Power of Youth: Post-90s generation drives China’s consumption growth
Updated 14:25, 08-Mar-2019
Wang Mengzhen
02:23

China's post-90s shopaholics are catching up with their older millennial friends.

Li Lilian leads a white-collar lifestyle in Beijing and she is part of the new trend. Li has a whole new perception of shopping, which no longer has to do with price tags and big brands.

"Every one has the vanity to buy luxuries. But I care more about whether the product or service represents who I am. So, I would like to buy things that show I have good taste, like certain stylish products and healthy food," said Li.

Shopping malls like Chaoyang Joy City in Beijing are upgrading their services to woo the post-90s shoppers. /CGTN Photo

Shopping malls like Chaoyang Joy City in Beijing are upgrading their services to woo the post-90s shoppers. /CGTN Photo

And she is not alone. The feelings products evoke are a top concern for many post-90s we met at one shopping mall.

"I don't care much about brand awareness. I need the chemistry between me and the goods," said one. 

"Now I usually shop online. At brick and mortar stores, I prefer more of a spiritual experience ... like reading at bookstores," noted another. 

The feelings products evoke and the experience of services are top concerns for many post-90s shoppers. /CGTN Photo

The feelings products evoke and the experience of services are top concerns for many post-90s shoppers. /CGTN Photo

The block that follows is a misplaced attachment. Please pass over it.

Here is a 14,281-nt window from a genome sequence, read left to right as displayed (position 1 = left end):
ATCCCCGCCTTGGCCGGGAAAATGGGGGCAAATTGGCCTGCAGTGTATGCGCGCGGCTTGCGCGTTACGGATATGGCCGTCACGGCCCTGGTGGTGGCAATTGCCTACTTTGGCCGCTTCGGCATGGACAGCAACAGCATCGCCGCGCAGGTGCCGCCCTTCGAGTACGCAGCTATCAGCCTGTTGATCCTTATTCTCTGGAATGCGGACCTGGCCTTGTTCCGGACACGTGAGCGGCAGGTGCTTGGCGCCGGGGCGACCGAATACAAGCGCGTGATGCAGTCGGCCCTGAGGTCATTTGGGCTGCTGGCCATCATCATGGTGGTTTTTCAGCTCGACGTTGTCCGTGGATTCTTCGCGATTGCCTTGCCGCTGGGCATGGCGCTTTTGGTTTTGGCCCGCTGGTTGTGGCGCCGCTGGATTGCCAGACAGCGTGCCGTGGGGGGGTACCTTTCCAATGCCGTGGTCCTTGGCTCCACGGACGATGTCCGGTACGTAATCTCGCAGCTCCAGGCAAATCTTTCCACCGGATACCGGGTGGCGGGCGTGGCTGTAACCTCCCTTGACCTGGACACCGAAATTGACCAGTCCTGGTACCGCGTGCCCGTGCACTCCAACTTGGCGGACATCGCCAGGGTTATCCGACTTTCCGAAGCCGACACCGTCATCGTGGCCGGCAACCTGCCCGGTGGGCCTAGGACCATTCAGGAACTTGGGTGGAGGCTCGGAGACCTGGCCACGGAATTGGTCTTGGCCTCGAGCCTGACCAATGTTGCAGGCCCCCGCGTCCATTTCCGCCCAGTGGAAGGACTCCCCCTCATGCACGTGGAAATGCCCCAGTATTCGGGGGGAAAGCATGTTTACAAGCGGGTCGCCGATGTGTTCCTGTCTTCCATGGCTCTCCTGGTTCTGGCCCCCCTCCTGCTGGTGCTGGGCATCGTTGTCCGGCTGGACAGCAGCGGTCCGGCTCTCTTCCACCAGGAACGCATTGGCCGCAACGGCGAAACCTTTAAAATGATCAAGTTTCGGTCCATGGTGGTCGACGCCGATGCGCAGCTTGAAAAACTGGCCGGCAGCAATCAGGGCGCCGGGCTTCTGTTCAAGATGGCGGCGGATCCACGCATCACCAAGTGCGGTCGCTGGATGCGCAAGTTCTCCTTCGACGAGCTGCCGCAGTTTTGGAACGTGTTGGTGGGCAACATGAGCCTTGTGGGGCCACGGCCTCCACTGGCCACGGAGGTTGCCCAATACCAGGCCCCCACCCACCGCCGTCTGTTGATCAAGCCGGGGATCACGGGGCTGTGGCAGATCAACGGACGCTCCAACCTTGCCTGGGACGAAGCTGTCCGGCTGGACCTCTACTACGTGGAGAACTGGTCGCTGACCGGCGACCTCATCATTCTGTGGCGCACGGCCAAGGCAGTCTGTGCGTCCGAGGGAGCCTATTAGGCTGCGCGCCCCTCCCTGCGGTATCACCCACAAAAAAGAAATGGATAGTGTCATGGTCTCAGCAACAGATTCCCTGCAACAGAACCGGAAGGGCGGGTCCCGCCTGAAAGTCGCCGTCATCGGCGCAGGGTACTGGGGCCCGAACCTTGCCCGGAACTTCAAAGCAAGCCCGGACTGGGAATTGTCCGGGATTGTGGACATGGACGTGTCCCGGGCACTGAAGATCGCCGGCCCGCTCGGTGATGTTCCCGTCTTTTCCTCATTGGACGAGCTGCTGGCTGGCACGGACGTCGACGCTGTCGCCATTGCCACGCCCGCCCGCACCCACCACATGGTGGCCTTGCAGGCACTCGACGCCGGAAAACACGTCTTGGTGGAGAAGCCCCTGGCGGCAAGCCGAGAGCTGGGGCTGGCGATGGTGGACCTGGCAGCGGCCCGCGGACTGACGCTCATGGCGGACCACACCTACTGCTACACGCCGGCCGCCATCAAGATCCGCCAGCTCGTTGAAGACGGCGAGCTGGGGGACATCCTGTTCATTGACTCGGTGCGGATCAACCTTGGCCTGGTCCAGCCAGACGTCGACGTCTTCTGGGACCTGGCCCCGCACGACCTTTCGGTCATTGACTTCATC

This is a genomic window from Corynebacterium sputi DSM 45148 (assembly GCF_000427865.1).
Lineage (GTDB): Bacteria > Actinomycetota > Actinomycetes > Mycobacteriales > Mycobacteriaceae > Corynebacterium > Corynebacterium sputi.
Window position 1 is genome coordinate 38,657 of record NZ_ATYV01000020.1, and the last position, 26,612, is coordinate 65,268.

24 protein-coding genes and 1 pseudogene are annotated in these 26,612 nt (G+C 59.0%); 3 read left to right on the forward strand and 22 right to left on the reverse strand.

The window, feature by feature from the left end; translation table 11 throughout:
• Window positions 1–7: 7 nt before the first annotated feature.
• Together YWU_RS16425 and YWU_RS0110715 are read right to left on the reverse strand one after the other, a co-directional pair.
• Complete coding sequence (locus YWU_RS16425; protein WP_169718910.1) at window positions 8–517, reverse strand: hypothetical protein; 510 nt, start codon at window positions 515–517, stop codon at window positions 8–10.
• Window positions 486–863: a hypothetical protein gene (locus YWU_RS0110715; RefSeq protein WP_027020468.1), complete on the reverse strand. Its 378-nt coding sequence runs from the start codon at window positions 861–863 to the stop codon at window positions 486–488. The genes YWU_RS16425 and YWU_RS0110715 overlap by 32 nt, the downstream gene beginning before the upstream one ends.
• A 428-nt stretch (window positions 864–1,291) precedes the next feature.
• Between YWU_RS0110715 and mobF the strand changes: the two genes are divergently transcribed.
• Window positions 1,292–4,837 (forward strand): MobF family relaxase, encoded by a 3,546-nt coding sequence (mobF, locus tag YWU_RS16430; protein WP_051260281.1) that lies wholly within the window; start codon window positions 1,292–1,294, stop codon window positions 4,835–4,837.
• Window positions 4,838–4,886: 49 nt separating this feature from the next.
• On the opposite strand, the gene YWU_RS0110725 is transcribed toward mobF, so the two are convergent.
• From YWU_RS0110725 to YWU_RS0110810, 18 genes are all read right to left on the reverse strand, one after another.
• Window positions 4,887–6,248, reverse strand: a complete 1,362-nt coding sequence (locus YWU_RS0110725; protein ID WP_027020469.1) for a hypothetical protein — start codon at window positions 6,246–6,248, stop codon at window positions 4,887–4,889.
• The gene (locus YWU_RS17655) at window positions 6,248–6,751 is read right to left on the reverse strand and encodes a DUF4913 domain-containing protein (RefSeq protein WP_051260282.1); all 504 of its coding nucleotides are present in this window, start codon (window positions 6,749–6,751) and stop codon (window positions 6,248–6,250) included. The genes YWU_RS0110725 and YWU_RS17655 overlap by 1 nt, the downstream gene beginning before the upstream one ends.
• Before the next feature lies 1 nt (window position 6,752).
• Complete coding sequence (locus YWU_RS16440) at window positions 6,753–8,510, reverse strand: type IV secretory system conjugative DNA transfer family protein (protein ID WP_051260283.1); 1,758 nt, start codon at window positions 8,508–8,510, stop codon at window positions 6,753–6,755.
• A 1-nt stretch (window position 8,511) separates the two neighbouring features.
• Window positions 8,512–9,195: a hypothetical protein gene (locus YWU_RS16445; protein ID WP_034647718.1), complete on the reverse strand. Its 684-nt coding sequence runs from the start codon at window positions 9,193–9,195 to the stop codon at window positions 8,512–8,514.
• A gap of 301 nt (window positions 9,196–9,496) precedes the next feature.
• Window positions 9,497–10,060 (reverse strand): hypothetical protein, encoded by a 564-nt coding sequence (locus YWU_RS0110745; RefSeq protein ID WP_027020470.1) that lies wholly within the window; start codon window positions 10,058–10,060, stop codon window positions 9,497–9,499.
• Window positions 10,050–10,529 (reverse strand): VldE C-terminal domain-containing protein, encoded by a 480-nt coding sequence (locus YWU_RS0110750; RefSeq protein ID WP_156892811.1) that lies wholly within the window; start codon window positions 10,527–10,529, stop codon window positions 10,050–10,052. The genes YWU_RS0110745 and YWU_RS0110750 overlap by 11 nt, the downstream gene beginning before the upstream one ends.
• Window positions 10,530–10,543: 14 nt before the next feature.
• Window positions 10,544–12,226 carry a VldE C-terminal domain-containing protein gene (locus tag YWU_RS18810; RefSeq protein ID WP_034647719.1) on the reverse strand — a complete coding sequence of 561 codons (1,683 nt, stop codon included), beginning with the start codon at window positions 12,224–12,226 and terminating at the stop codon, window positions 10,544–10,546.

US data company Nielsen has released a portrait of the new generation and their ever-increasing purchasing power.

In the 4th quarter of 2018, 28 percent of China's Internet users were those born in the 90s. Among all age groups, they placed highest in web use and willingness to spend. While the early 90s buy mostly necessities, the late 90s babies, often called "post 95s" were avid technology consumers. They now focus more on personal development.

Amanda Zhao explains how she's becoming a me-oriented shopper.

"When I had just started to work, I was crazy about luxuries, but later on I found out they couldn't change my life in the long term. so I've gradually shifted my focus to self improvement products and services, like registering for fitness courses at the gym," said Amanda.

 Shopping malls like Chaoyang Joy City in Beijing are creating community culture-based spaces to meet the diverse demands of young consumers. /CGTN Photo

 Shopping malls like Chaoyang Joy City in Beijing are creating community culture-based spaces to meet the diverse demands of young consumers. /CGTN Photo

Shopping malls like Joy City in Beijing's eastern Chaoyang District are upgrading their services to woo these young shoppers.

"We are now creating community culture-based spaces to meet their diverse demands like this one named dock, integrating bookstores, galleries, cafes, and fitness clubs altogether. And we found customers who come to the space spend 90 percent more time than the average shopping mall guest," said Zheng Zheng, assistant general manager of Chaoyang Joy City shopping mall.

Experts say authorities have made considerable efforts to maintain the purchasing power of these young people, including the latest tax and fee cuts as well as measures to further boost employment and entrepreneurship.